There are two laws that play a role in food-safety approval, i.e., the FSA and the FSBA. The FSBA emphasizes food safety for consumers (Ministry of Internal Affairs and Communications, 2011), whereas the FSA is concerned with preventing sanitation hazards caused from consuming food (Ministry of Internal Affairs and Communications, 2009). After the safety assessment is done within the CAO, the MHLW Minister will make the final decision, referring to the FSA as well as the FSBA (Honda, 2010).
Feed Safety Assessment
Approval of feed GMOs is done by the MAFF. As described in Figure 6, the MAFF undertakes an assessment of feed safety within the ministry for each application. The assessment is carried out under the AFSA, which ensures feed safety and quality (Ministry of Internal Affairs and Communications, 2007). The act is concerned with feed produced domestically as well as imported. It also aims to promote improvement of feed quality and to stabilize the supply of high-quality feed (Ministry of Internal Affairs and Communications, 2007). The MAFF also requires all GM feed items to go through the FSC within the CAO as in the case of food GMOs. The purpose is to investigate the impacts from GM feed on human health. Unlike in the case of food GMOs, this food-safety investigation addresses the safety of food products derived from animals fed with GMOs. This assessment is done following the FSBA (Honda, 2010). The public has the opportunity to express its opinions before feed GMOs are officially released (MAFF, n.d.c).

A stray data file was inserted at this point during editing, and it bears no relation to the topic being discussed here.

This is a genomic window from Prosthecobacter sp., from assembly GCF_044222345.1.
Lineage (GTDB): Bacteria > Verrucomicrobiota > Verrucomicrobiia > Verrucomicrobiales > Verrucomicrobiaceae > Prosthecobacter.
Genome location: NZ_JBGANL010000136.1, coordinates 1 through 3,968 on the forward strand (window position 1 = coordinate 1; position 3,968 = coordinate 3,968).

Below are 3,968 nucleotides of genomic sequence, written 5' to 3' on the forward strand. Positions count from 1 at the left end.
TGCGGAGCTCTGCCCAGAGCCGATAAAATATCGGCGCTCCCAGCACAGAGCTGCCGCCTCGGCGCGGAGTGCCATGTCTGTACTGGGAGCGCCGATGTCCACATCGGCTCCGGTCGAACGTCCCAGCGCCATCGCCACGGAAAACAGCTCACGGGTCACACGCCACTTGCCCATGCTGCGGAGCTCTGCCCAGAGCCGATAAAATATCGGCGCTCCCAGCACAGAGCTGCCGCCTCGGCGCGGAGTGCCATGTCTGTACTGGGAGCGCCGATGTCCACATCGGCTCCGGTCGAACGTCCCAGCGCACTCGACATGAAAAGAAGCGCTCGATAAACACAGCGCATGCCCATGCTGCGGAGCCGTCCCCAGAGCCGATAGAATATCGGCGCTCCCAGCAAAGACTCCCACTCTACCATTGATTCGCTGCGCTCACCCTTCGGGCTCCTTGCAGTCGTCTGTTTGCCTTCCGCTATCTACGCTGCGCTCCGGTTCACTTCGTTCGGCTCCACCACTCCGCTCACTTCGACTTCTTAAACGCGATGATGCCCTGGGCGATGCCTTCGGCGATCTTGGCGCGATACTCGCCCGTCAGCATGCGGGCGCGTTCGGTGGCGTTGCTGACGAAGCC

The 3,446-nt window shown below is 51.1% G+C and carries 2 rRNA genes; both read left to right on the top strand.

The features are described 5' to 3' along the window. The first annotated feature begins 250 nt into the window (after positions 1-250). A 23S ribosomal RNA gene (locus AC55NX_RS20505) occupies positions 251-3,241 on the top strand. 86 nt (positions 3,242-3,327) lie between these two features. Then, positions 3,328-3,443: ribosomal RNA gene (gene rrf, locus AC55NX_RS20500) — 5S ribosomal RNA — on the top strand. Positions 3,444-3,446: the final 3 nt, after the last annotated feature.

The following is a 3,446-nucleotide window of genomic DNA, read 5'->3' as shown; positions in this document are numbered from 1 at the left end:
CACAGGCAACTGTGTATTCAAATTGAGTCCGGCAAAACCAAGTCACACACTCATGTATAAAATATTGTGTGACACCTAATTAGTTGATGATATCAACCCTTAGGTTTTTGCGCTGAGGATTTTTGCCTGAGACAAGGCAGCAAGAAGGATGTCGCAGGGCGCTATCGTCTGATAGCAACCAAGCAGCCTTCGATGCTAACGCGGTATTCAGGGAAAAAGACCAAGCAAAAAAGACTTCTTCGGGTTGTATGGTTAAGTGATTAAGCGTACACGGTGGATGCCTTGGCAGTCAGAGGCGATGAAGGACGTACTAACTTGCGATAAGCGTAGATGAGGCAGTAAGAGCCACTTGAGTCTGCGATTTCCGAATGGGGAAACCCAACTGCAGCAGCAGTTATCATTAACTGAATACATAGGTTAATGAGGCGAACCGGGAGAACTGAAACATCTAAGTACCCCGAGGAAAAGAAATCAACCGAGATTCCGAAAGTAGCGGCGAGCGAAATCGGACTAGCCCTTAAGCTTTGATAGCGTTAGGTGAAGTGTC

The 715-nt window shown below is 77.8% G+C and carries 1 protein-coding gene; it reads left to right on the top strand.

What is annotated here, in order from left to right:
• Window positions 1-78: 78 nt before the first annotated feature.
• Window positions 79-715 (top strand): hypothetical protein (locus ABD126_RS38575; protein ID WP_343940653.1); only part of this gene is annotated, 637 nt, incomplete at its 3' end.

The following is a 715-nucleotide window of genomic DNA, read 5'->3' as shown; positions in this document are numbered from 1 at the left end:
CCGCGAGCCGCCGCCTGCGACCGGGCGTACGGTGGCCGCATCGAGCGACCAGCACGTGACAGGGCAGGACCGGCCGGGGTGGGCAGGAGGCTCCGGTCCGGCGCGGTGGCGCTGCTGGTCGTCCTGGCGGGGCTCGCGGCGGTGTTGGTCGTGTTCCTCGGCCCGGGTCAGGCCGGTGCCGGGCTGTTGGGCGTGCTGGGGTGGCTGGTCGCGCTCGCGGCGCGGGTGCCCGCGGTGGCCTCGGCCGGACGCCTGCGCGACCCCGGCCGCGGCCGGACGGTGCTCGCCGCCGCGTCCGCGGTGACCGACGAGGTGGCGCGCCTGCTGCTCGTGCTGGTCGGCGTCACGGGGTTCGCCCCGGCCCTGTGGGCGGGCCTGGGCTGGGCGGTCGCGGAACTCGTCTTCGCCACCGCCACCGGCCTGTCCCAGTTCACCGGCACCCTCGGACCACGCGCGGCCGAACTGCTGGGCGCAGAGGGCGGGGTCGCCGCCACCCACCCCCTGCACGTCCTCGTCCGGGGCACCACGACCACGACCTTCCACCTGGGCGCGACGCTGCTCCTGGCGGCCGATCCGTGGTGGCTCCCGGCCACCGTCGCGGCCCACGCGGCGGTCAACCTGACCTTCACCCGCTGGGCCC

Figure 6. Approval of GM feed items by the MAFF.
Source: MAFF (n.d.c)
Approval of GMOs for Imports
Before importing GMOs, importers have to obtain approval for Type 1 usage in the Cartagena Protocol (Japan Biosafety Clearing House, n.d.). When importing GMOs, the MHLW conducts random inspections of GMOs at ports of entry. This has been in place since April 2001 to detect non-approved GMOs (MHLW, 2012). The MHLW has a 0% tolerance on GMOs that are not approved abroad. In other words, no import will be made unless exporting countries have certified their GM products’ safety through their own regulatory mechanisms (Gruère, 2006). The procedure of inspection is presented in Figure 7.
Figure 7. Procedure of quarantine on imported GM food items.
Source: MHLW (2012), Kamada (2011)
“Order inspection” in the figure is what importers must comply with when they intend to import GM food items that may not satisfy the safety standards set by the Japanese regulations. In this case, the importers have to evaluate the organisms at registered inspection institutions at their own cost. “Monitoring inspection” occurs when the government proposes a guideline to conduct regular inspections in order to understand the current hygienic situation involving imported food items.
As of March 2012 (MHLW, 2012), examples of GM items currently subject to inspections are rice (63Bt, NNBt, CpTI, LLRICE601), papaya (PRSV-YK), canola (RT73 B. rapa), and flaxseed (FP967). Since 2001, detected unapproved GMO items include 2 maize, 0 soybeans, 31 rice, 2 flaxseed, and 3 papaya events (MHLW, 2012).
Time and Costs of GMO Approval